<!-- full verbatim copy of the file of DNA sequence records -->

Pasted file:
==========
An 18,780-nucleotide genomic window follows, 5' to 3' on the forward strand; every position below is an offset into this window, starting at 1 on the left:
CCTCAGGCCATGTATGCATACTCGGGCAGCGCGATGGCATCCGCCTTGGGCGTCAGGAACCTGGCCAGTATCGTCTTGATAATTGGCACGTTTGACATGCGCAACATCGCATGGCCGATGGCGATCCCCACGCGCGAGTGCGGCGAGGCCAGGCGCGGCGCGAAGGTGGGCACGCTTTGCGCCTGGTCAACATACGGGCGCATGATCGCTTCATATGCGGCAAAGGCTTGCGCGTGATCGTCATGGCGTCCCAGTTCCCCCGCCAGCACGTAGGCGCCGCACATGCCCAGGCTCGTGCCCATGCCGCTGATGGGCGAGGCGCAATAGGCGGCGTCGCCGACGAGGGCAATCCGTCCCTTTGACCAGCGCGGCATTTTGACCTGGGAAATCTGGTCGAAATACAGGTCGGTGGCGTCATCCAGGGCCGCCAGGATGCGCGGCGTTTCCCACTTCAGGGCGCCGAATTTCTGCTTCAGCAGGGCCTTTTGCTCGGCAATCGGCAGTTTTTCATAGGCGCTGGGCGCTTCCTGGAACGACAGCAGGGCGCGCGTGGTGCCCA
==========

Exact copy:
An 18,780-nucleotide genomic window follows, 5' to 3' on the forward strand; every position below is an offset into this window, starting at 1 on the left:
CCTCAGGCCATGTATGCATACTCGGGCAGCGCGATGGCATCCGCCTTGGGCGTCAGGAACCTGGCCAGTATCGTCTTGATAATTGGCACGTTTGACATGCGCAACATCGCATGGCCGATGGCGATCCCCACGCGCGAGTGCGGCGAGGCCAGGCGCGGCGCGAAGGTGGGCACGCTTTGCGCCTGGTCAACATACGGGCGCATGATCGCTTCATATGCGGCAAAGGCTTGCGCGTGATCGTCATGGCGTCCCAGTTCCCCCGCCAGCACGTAGGCGCCGCACATGCCCAGGCTCGTGCCCATGCCGCTGATGGGCGAGGCGCAATAGGCGGCGTCGCCGACGAGGGCAATCCGTCCCTTTGACCAGCGCGGCATTTTGACCTGGGAAATCTGGTCGAAATACAGGTCGGTGGCGTCATCCAGGGCCGCCAGGATGCGCGGCGTTTCCCACTTCAGGGCGCCGAATTTCTGCTTCAGCAGGGCCTTTTGCTCGGCAATCGGCAGTTTTTCATAGGCGCTGGGCGCTTCCTGGAACGACAGCAGGGCGCGCGTGGTGCCCA